"I’m proud to be here! Let the world know what they did!" one of them declared repeatedly.

In her book, "War Crimes against Women," scholar Kelly Dawn Askin says Bosnian Muslim women were prized targets because, in their patriarchal culture, communal pride was inextricably linked to their virginity–or their fidelity as married women.

Because the transmission of identity is patrilineal in both Serb Orthodox and Muslim traditions, the women were taunted about the Serb babies they would bear as a result of the rapes. By violating women, the aggressors sought to humiliate and demoralize the entire Muslim population and terrorize them into fleeing.

"It’s about domination, power, violence," says Patricia Viseur Sellers, a former attorney with the Philadelphia public defender’s office, now the tribunal’s expert on gender war crimes.

"It’s the same motivating factor that would make someone torture someone in a jail cell in Argentina. That person probably runs a newspaper stand during non-wartime and would never think that they’re either capable or would want to do that," she said. When it was established in 1993, the tribunal marked the first international prosecution of war criminals since Nazi and Japanese leaders were put in the dock after World War II.

At the Nuremberg trials, rape was never prosecuted. In the Tokyo trials, it was not recognized as a full-fledged war crime even though it would have been one of the easier prosecutions of atrocities. Evidence was widespread that the Japanese government was involved in keeping "comfort women" for soldiers.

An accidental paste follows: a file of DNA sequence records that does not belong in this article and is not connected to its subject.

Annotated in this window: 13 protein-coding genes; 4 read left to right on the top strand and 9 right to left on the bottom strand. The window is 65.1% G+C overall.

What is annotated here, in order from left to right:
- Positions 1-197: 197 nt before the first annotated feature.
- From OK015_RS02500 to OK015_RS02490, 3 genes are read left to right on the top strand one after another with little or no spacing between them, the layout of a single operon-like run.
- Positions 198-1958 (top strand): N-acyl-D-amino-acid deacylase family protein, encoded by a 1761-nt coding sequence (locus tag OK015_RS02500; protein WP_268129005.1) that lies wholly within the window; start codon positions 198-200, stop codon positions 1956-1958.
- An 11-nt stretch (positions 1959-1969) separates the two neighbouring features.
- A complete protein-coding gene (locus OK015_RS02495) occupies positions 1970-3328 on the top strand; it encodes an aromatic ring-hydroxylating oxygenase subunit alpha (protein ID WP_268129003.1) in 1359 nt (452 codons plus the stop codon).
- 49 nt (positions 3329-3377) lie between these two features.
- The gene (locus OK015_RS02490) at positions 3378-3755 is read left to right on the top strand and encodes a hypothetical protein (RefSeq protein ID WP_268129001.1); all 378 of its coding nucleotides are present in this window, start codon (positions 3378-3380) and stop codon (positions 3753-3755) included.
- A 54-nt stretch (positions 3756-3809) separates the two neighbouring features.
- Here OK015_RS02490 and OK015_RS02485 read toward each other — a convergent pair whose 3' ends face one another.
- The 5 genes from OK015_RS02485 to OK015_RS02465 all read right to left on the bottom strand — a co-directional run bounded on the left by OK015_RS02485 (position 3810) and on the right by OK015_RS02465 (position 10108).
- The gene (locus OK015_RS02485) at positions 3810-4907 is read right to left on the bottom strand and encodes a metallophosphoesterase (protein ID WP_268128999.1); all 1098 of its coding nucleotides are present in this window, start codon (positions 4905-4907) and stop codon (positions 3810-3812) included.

Today, the Foca case is not the only international trial to include rape charges, although it is by far the most significant.

On July 21, the Yugoslav tribunal will rule on an appeal by a Bosnian Croat paramilitary fighter, sentenced to 10 years’ imprisonment for failing to prevent the rape of a woman prisoner by a subordinate. At another U.N. tribunal on the slaughter of Tutsis in Rwanda, judges held that sexual violence could be considered an act of genocide.

But Foca is not just about the guilt or innocence of three wartime rape suspects.

Jurisprudence from these trials will provide the underpinning case law and form the building blocks of the statute for the International Criminal Court, currently in the ratification process. That tribunal is intended to prosecute atrocities anywhere in the world.

One of the more important precedents established at the Yugoslav tribunal is that witnesses who have suffered traumatic experiences are not necessarily considered unreliable, as has been the case elsewhere. The court’s statute is considered progressive on gender crimes, requiring no corroboration for the testimony of sexual assault victims.

Now the tribunal must weigh the testimony of Kunarac, the key defendant, against that of his alleged victims, including FWS-50, who was raped at knifepoint.

"He was very forceful," she recalled. "He wanted to hurt me. But he could never hurt me as much as my soul was hurting me."

Jerome Socolovsky covers the Yugoslav war crimes tribunal in The Hague for The Associated Press.